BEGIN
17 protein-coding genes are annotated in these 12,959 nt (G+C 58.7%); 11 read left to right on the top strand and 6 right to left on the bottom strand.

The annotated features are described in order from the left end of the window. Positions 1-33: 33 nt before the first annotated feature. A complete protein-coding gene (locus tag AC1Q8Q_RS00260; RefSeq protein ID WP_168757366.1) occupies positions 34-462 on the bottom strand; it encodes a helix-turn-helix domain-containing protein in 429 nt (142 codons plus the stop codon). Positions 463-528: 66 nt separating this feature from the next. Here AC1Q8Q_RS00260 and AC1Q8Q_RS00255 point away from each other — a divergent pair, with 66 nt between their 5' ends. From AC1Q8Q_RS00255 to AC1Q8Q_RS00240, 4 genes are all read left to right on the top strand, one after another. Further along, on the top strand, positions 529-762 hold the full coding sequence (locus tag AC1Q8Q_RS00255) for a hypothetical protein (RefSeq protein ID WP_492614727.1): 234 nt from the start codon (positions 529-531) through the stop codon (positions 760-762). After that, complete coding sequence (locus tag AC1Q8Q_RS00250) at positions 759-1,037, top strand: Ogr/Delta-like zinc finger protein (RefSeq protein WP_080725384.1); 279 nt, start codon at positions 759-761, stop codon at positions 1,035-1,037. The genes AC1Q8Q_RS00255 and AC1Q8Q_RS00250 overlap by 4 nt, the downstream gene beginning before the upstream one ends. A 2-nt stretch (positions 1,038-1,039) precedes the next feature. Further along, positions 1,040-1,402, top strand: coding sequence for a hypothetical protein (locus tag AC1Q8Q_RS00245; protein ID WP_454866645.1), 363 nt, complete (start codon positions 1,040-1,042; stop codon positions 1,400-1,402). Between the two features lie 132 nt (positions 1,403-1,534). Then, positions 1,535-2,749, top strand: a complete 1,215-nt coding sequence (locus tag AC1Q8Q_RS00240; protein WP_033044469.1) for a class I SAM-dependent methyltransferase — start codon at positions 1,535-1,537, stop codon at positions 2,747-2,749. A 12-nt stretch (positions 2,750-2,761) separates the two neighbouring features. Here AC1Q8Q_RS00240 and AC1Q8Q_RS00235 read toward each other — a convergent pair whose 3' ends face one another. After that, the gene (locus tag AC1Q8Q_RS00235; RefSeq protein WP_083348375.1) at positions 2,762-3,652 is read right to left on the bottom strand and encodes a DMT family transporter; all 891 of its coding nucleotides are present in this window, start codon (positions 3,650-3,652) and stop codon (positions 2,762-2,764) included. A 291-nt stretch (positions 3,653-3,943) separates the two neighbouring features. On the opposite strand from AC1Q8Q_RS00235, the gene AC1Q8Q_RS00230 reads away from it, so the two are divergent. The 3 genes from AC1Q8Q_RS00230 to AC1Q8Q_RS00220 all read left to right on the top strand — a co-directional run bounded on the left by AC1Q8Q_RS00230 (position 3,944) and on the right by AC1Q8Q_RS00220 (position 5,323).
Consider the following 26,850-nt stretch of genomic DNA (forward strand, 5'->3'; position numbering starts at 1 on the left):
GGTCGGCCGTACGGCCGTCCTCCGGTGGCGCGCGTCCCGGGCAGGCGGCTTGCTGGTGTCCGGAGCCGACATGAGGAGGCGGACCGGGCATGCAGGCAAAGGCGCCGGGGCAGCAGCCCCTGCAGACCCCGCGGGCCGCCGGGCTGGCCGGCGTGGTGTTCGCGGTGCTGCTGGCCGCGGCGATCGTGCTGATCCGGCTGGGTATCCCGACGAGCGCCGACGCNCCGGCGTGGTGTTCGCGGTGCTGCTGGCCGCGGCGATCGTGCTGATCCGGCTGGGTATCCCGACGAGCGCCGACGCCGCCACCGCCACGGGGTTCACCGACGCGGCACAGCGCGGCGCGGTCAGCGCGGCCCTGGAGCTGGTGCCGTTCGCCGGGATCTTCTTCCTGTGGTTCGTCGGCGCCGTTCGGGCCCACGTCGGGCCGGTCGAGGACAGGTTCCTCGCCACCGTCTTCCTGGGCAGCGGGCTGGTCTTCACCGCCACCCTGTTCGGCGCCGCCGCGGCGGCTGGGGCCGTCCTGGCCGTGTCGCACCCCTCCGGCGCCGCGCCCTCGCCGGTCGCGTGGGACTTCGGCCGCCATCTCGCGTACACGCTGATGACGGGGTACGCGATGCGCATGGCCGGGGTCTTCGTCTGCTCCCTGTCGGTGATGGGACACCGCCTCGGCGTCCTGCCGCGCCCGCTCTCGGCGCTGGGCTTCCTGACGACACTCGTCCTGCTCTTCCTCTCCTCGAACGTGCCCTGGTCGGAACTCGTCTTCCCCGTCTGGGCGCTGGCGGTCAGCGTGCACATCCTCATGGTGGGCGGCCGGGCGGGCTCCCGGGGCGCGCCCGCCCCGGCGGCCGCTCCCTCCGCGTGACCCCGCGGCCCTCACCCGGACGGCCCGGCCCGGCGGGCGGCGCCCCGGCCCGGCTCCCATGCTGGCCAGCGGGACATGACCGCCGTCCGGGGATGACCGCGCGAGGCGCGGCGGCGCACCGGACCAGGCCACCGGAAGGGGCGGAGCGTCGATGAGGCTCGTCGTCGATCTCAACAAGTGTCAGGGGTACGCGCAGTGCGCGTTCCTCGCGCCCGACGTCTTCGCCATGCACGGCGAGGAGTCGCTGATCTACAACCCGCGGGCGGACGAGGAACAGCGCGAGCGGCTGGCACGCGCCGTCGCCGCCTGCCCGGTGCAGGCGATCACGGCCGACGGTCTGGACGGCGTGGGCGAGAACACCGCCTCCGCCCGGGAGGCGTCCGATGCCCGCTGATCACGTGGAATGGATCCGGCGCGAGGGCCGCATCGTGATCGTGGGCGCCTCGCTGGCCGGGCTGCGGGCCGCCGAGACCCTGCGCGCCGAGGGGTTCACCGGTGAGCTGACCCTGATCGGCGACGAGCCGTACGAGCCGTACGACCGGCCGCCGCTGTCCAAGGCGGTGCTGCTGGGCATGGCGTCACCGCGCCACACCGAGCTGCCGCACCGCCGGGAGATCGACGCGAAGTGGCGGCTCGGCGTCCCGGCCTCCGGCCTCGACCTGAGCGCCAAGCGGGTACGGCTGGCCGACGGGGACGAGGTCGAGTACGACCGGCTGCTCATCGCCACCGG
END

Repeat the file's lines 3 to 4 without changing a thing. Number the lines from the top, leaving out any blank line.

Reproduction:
Consider the following 26,850-nt stretch of genomic DNA (forward strand, 5'->3'; position numbering starts at 1 on the left):
GGTCGGCCGTACGGCCGTCCTCCGGTGGCGCGCGTCCCGGGCAGGCGGCTTGCTGGTGTCCGGAGCCGACATGAGGAGGCGGACCGGGCATGCAGGCAAAGGCGCCGGGGCAGCAGCCCCTGCAGACCCCGCGGGCCGCCGGGCTGGCCGGCGTGGTGTTCGCGGTGCTGCTGGCCGCGGCGATCGTGCTGATCCGGCTGGGTATCCCGACGAGCGCCGACGCNCCGGCGTGGTGTTCGCGGTGCTGCTGGCCGCGGCGATCGTGCTGATCCGGCTGGGTATCCCGACGAGCGCCGACGCCGCCACCGCCACGGGGTTCACCGACGCGGCACAGCGCGGCGCGGTCAGCGCGGCCCTGGAGCTGGTGCCGTTCGCCGGGATCTTCTTCCTGTGGTTCGTCGGCGCCGTTCGGGCCCACGTCGGGCCGGTCGAGGACAGGTTCCTCGCCACCGTCTTCCTGGGCAGCGGGCTGGTCTTCACCGCCACCCTGTTCGGCGCCGCCGCGGCGGCTGGGGCCGTCCTGGCCGTGTCGCACCCCTCCGGCGCCGCGCCCTCGCCGGTCGCGTGGGACTTCGGCCGCCATCTCGCGTACACGCTGATGACGGGGTACGCGATGCGCATGGCCGGGGTCTTCGTCTGCTCCCTGTCGGTGATGGGACACCGCCTCGGCGTCCTGCCGCGCCCGCTCTCGGCGCTGGGCTTCCTGACGACACTCGTCCTGCTCTTCCTCTCCTCGAACGTGCCCTGGTCGGAACTCGTCTTCCCCGTCTGGGCGCTGGCGGTCAGCGTGCACATCCTCATGGTGGGCGGCCGGGCGGGCTCCCGGGGCGCGCCCGCCCCGGCGGCCGCTCCCTCCGCGTGACCCCGCGGCCCTCACCCGGACGGCCCGGCCCGGCGGGCGGCGCCCCGGCCCGGCTCCCATGCTGGCCAGCGGGACATGACCGCCGTCCGGGGATGACCGCGCGAGGCGCGGCGGCGCACCGGACCAGGCCACCGGAAGGGGCGGAGCGTCGATGAGGCTCGTCGTCGATCTCAACAAGTGTCAGGGGTACGCGCAGTGCGCGTTCCTCGCGCCCGACGTCTTCGCCATGCACGGCGAGGAGTCGCTGATCTACAACCCGCGGGCGGACGAGGAACAGCGCGAGCGGCTGGCACGCGCCGTCGCCGCCTGCCCGGTGCAGGCGATCACGGCCGACGGTCTGGACGGCGTGGGCGAGAACACCGCCTCCGCCCGGGAGGCGTCCGATGCCCGCTGATCACGTGGAATGGATCCGGCGCGAGGGCCGCATCGTGATCGTGGGCGCCTCGCTGGCCGGGCTGCGGGCCGCCGAGACCCTGCGCGCCGAGGGGTTCACCGGTGAGCTGACCCTGATCGGCGACGAGCCGTACGAGCCGTACGACCGGCCGCCGCTGTCCAAGGCGGTGCTGCTGGGCATGGCGTCACCGCGCCACACCGAGCTGCCGCACCGCCGGGAGATCGACGCGAAGTGGCGGCTCGGCGTCCCGGCCTCCGGCCTCGACCTGAGCGCCAAGCGGGTACGGCTGGCCGACGGGGACGAGGTCGAGTACGACCGGCTGCTCATCGCCACCGG